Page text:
13 YEARS AFTER KARGIL WAR - AN ARTICLE BY GEN VED MALIK, FORMER COAS
The strength of a military force lies in the quality of its human resource, weapons and equipment, and its morale. There is no better time to reiterate this than now, exactly 13 years after the Kargil war.
Twenty days after taking over as Army Chief, while addressing the Prime Minister and his CCS colleagues in a Combined Commanders’ Conference (October 20, 1997), I had described the state of the army as ‘the spirit is strong but the body is weak’, and then proceeded to indicate the high deficiencies of arms, ammunition and equipment.
In March 1999, just before Kargil war, I wrote to Defense Minister George Fernandes stating “The army is finding that major acquisitions get stymied for various reasons and a feeling of cynicism is creeping in. By and large, the prevailing situation is that nothing much can be done about the existing hollowness in the army. By denying essential equipment, the armed forces would gradually lose their combat edge which would show adversely in a future conflict...”
And then in May 1999, despite the Lahore Agreement, Pakistan surprised us strategically and tactically. Before melting of the snows, Pakistan Army units lodged themselves on several heights in Kargil and Southern Siachen sectors to dominate the Srinagar-Kargil-Leh highway. When the fog of war cleared and reality emerged that the intruders were not Mujahideen but Pakistan Army units, the whole nation was shocked.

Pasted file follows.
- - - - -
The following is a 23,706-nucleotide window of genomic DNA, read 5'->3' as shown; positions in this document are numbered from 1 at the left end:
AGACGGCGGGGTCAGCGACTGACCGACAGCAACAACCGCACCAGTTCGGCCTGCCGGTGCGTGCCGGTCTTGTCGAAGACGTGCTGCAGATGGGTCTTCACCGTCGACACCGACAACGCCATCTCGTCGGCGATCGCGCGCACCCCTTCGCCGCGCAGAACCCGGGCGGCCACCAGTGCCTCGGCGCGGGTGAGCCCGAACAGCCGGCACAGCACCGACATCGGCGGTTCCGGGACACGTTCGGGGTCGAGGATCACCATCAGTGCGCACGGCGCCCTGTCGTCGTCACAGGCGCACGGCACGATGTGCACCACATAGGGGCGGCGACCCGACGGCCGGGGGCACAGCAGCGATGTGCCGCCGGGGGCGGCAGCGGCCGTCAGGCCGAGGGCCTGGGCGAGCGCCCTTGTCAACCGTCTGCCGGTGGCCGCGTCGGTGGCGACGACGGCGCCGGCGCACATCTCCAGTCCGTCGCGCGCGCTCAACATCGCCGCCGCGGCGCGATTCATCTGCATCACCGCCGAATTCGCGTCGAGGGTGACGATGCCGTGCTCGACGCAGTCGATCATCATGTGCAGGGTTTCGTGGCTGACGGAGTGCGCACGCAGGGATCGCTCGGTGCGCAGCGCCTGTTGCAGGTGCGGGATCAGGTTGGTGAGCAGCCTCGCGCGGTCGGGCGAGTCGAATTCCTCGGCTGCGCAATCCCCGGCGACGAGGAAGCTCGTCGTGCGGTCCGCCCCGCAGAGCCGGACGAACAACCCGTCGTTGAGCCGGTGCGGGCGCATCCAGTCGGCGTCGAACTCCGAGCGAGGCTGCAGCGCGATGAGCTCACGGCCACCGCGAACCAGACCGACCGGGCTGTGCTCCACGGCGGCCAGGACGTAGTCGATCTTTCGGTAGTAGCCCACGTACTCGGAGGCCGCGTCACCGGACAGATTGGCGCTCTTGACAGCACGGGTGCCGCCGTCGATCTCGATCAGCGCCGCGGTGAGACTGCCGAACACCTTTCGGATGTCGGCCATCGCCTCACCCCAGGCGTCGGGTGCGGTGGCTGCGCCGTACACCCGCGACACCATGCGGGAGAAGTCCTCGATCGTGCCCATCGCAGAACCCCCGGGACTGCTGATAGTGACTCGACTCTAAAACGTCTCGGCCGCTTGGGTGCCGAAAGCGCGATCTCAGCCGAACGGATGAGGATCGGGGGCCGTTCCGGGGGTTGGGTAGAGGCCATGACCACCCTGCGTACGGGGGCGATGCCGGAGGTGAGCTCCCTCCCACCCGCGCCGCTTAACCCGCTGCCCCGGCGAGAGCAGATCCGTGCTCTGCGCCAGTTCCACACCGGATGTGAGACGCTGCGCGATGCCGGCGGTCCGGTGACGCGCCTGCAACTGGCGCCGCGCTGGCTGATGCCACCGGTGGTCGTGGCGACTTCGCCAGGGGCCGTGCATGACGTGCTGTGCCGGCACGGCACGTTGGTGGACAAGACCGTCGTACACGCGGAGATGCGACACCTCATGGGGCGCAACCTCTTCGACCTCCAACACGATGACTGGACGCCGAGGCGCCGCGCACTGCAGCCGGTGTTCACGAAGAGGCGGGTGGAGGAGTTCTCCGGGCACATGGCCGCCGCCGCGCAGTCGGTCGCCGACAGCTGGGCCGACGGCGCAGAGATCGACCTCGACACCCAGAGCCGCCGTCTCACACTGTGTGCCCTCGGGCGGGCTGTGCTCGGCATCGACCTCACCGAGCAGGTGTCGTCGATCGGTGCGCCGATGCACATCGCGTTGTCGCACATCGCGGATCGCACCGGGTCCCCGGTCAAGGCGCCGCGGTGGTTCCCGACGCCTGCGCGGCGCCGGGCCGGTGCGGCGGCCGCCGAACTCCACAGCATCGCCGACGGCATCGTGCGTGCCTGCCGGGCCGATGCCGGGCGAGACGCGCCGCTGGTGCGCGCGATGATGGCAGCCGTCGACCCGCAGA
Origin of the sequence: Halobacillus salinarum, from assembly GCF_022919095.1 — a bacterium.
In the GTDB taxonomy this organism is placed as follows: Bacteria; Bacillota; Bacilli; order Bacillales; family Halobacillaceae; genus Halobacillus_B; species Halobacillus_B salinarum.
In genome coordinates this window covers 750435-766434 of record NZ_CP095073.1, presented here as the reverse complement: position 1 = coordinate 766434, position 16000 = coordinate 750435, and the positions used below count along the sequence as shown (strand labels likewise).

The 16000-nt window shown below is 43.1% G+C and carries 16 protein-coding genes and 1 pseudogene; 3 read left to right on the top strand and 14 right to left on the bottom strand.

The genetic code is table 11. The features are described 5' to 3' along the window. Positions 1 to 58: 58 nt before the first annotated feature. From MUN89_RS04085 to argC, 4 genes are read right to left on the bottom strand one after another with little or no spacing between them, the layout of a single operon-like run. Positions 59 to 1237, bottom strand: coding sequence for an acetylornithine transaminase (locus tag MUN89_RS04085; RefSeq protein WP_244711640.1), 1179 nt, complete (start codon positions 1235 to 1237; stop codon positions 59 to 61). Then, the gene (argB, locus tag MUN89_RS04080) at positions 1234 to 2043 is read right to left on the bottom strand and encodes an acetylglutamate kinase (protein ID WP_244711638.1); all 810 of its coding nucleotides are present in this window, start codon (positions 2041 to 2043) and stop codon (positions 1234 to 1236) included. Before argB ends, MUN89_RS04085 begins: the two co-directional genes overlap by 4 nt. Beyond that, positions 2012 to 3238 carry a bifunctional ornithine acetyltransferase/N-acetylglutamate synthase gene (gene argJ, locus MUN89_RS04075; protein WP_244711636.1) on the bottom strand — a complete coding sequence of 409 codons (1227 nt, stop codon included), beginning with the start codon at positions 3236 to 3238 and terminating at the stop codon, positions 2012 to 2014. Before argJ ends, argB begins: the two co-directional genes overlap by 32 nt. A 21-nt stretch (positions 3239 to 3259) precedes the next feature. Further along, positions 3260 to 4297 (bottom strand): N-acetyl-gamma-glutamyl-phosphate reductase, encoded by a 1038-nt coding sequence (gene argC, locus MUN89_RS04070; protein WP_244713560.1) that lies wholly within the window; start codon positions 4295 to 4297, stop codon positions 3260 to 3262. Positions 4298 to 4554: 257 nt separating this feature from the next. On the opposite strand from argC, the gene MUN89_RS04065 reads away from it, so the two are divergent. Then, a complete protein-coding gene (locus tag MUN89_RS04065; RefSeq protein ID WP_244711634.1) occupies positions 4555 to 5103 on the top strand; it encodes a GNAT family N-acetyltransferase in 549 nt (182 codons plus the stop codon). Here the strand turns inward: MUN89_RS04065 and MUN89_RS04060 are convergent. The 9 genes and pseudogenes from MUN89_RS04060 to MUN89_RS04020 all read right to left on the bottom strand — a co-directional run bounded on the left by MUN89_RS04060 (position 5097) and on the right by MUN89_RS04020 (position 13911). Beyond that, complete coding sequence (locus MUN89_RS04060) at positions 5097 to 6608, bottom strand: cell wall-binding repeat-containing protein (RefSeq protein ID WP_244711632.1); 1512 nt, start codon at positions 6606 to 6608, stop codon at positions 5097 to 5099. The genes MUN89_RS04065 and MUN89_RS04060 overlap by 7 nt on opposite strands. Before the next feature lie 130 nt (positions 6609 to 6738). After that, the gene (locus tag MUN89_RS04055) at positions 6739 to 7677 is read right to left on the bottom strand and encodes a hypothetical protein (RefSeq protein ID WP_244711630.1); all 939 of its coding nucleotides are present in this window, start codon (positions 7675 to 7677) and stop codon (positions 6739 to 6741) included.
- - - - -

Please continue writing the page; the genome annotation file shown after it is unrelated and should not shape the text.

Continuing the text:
During the war, while briefing the media, a journalist asked me as to how the army was going to fight in the face of its severe weapons and equipment shortages. My spontaneous reply was: ‘We shall fight with whatever we have.’ Someone from the Ministry of Defence complained to the Prime Minister about my statement. He asked me whether I should have made such a remark. I explained that my response was to a direct question from a journalist. Any attempt to cover up the true state of affairs would have conveyed an impression to the army rank and file that their Chief was indulging in double talk. If that happens, they would lose confidence in me.
To get away from long faces and depression in New Delhi and to boost my own morale, I went to the Kargil and Siachen front and addressed troops regularly. Interacting with them and seeing their commitment and motivation, I would get re-assured.
When the Prime Minister asked a wounded Garhwali soldier in Srinagar hospital what can he do for him, the response was “I want to rejoin my battalion as soon as possible” and “Please get us some lighter weapons and equipment so that we can climb mountains much faster.”
The spirit was strong; the morale high. We were confident that we would throw the intruders out from Kargil and Siachen sectors. And if the situation demanded, we could also attack across the border.
Looking back, however, I cannot help wondering that if we had the required quantity and quality of weapons and equipment; would Pakistan Army have dared to attack us in Kargil or would we have suffered that many casualties?